In Texas, everyone has the right to have his felony case heard by a grand jury. For those who have heard the expression, "A grand jury would indict a ham sandwich," this may not seem like a big deal. But in reality, it is. It is true that if a prosecutor really wants someone indicted, he can pretty much get it done. But it is also true that on garden variety felonies, grand juries sometimes do a great job of weeding out the crap that would result in formal charges if a mere "probable cause" finding by a judge were required. Case in point. A few weeks ago, I was appointed to represent a man arrested for aggravated assault with a deadly weapon. Apparently, he had been letting a friend stay in his apartment. One night, they had a couple ladies over and everyone was apparently drinking, but no one was intoxicated, they got into an argument. Both men ended up calling the police. My guy was arrested because his "friend" said that he had pulled a knife on him. He didn't touch him, but it is still aggravated assault to threaten someone with a knife. For some reason, the cop decided to believe the other guy over my guy, and here we are. At the examining trial, I asked the police officer what the two women said had happened. He said that one of them was very vague. Vague, okay, but what did she say? He didn't remember. Did he put her statement in his report? No. I asked him if my client had admitted to having pulled a knife or threatening the complainant in any way. He didn't remember. Since there was no mention in his report of my client making such an admission, I asked him if he would have included such an admission in his report if it had happened. He said that he didn't know. Seriously? That was actually my follow-up question, by the way. "Seriously?" This was just a ridiculous case. Maybe you could argue that the officer thought he should arrest somebody so that nothing got out of hand with these folks that night, but actually filing a second-degree felony charge? Um, no. Anyway, now it was time to decide what to do for the grand jury hearing. In our jurisdiction, although I can't walk into the grand jury room and make a presentation, I can submit documents and evidence for their consideration. I thought about writing a grand jury letter laying out why I thought the case should not be indicted. But, I couldn't really think of what to say except, "Don't indict this case because it's stupid." I decided not to submit anything in the hopes that the grand jurors would have the wisdom to see that for themselves after hearing the police report. Last week, they did. No bill. And that is the beauty of a grand jury.

Apologies Again

I think I should be back to some more regular blogging as of this week. I cannot express how busy work has been the last few weeks. It's been hell just trying to keep up with returning phone calls and e-mails, not to mention my little hobby here. For those who haven't forgotten about me, thanks!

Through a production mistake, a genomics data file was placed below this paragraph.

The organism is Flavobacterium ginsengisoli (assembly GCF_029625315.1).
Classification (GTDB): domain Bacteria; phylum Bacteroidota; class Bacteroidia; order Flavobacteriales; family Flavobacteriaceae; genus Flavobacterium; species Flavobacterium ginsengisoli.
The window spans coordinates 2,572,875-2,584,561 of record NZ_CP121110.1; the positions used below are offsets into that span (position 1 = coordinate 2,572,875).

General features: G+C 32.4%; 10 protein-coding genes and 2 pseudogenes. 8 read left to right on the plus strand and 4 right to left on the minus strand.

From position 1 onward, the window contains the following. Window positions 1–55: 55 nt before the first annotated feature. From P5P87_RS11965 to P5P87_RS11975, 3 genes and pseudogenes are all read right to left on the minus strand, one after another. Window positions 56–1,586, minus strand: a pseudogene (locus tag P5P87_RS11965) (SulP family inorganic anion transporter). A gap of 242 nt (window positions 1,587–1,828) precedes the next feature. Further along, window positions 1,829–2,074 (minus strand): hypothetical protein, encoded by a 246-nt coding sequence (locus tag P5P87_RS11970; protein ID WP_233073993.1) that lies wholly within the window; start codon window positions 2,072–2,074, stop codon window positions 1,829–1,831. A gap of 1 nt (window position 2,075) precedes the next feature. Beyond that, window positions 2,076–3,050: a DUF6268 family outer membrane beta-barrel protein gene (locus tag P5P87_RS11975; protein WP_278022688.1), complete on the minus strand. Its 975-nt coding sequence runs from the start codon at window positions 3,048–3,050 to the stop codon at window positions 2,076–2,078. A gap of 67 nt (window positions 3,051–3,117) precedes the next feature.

Tuesday, October 11, 2005

Seriously Mentally Ill Languishing in County Jails

When someone is so mentally ill that he cannot rationally understand the charges against him or assist his attorney in his own defense, he is ruled incompetent to stand trial. In theory, this finding is followed by a commitment to a state mental hospital until his mental health improves to the point when he is competent to face the charges against him. Then, he is returned to jail to answer the charges. In Texas, however, we are in crisis. Our mental hospitals are apparently so full that people found incompetent are waiting months to go. Currently, inmates in Dallas County who have been found incompetent are waiting 10-12 weeks before they are transferred to a mental health facility. Many of them get worse as they languish in jail without mental health treatment. This means that it often takes them even longer to be restored to competency once they get to the hospital. This, of course, means that it takes longer for beds to open up in the hospital for new transferees. And the vicious circle continues. Many of these people were arrested for misdemeanor charges for which, if they were not mentally ill, they would normally be sentenced to a month or less in jail. Something needs to be done. Now.

Overzealous Prosecutor Charges Bus Driver with Murder

Not content with putting more people on death row than any other county, the Harris County DA has charged a bus driver who was involved in an unfortunate bus-pedestrian accident that took the life of a girl on her way to school with murder. Criminal homicide charges of any level for traffic accidents that don't involve drugs or alcohol, reckless speeding, or running of red lights are an outrage. But murder? This is ridiculous. Sometimes a tragic accident is just a tragic accident. No purpose whatsoever is served by charging a driver in such circumstances with murder.